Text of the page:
Tips from the Journals of the American Society for Microbiology

February 17, 2004


An unidentified viral infection may be the cause of aggression in worker honeybees, say researchers from Japan. Their findings appear in the February 2004 issue of the Journal of Virology.

While initially trying to pinpoint genes responsible for aggressive behavior in worker honeybees, the researchers stumbled upon a novel RNA sequence, which they named Kakugo, that could only be found in the brains of honeybees that displayed aggressive behavior toward a hornet decoy. They believe that the RNA is an indicator of a viral infection.

"These results demonstrate that Kakugo RNA is a plus-strand RNA of a novel picorna-like virus and that the brains of aggressive workers are infected by this novel virus," say the researchers. "In aggressive workers, Kakugo RNA was detected in the brain but not in the thorax or abdomen, indicating a close relation between viral infection in the brain and aggressive worker behaviors."

(T. Fujiyuki, H. Takeuchi, M. Ono, S. Ohka, T. Sasaki, A. Nomoto, T. Kubo. 2003. Novel insect picorna-like virus identified in the brains of aggressive worker honeybees. Journal of Virology, 78. 3: 1093-1100.)



Researchers from Easton, Pennsylvania and Lima, Peru have developed a simple and cost-efficient system to decontaminate polluted water using nothing more than sunlight. Their findings appear in the February 2004 issue of the journal Applied and Environmental Microbiology.

Contaminated water is responsible for billions of cases of gastrointestinal illnesses every year. Developing nations lacking proper sanitation methods often report the highest number of cases. Technologies such as ozonation, chlorination, and artificial UV radiation, while useful, are high in cost and demand complex equipment and skilled operators.

"The need for a low-cost, low maintenance, and effective disinfection system for the improvement of water quality is high," say the researchers.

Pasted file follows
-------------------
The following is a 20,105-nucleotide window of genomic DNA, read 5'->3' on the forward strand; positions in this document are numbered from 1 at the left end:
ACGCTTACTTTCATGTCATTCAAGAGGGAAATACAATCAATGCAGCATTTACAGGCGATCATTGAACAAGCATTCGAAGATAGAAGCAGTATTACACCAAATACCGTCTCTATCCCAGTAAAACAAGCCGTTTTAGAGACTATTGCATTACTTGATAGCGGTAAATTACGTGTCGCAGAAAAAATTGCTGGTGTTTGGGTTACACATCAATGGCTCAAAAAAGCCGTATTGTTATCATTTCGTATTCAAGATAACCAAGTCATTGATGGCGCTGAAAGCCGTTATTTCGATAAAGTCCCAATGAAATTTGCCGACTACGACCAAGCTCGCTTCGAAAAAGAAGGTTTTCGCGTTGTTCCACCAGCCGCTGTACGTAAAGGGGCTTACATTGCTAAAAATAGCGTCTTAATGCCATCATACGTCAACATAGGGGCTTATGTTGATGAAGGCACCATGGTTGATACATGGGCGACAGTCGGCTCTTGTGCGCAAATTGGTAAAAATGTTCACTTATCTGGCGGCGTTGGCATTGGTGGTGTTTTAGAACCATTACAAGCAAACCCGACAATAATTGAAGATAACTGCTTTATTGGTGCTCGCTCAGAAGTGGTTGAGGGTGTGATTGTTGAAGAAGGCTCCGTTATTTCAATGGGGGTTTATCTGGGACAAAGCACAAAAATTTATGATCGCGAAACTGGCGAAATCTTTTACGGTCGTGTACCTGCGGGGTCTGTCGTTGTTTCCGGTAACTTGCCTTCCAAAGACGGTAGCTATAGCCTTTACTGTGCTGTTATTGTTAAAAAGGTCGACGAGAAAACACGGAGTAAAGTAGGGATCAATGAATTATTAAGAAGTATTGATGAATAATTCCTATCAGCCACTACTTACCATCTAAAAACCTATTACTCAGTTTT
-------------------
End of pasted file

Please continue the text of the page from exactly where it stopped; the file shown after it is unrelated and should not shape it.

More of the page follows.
Solar irradiation is the process by which sunlight eradicates bacterial growth. In the study, samples of river water and partially processed water from wastewater treatment plants were treated with the solar disinfection unit. Results showed that 99 % of bacteria in highly contaminated samples were disinfected after less than 30 minutes of exposure to midday sunlight.

"A solar disinfection unit has been designed and successfully tested for disinfection of contaminated water under polychromatic solar light," say the researchers. "Our solar disinfection unit may be more efficient than other units because the exposure surface exceeds that of other tested units, thus maximizing the irradiation time."

(L.F. Caslake, D.J. Connolly, V. Menon, C.M. Duncanson, R. Rojas, J. Tavakoli. 2003. Disinfection of contaminated water by using solar irradiation. Applied and Environmental Microbiology, 70. 2: 1145-1150.)



Sourdough bread containing select bacteria may be tolerated by patients with a rare digestive disease that causes gluten intolerance, say Italian and Irish researchers. Their findings appear in the February 2004 issue of the journal Applied and Environmental Microbiology.

Celiac Sprue (CS), one of the most common food intolerances in Western culture, is a digestive disease that damages the small intestine and interferes with absorption of nutrients from food. A gluten-free diet has been the only treatment option available to patients up to this point.

In the study, sourdough containing wheat, nontoxic oat, millet, and buckwheat flours was mixed with lactobacilli and fermented for twenty-four hours. CS patients were able to tolerate bread made from the experimental sourdough, offering new hope for increasing tolerance levels of wheat flour products.

"These results showed that a bread biotechnology that uses selected lactobacilli, nontoxic flours, and a long fermentation time is a novel tool for decreasing the level of gluten intolerance in humans," say the researchers.

(R.D. Cagno, M.D. Angelis, S. Auricchio, L. Greco, C. Clarke, M.D. Vincenzi, C. Giovannini, M. D'Archivio, F. Landolfo, G. Parrilli, F. Minervini, E. Arendt, M. Gobbetti. 2003. Sourdough bread made from wheat and nontoxic flours and started with selected lactobacilli is tolerated in celiac sprue patients. Applied and Environmental Microbiology, 70. 2: 1088-1096.)

American Society for Microbiology

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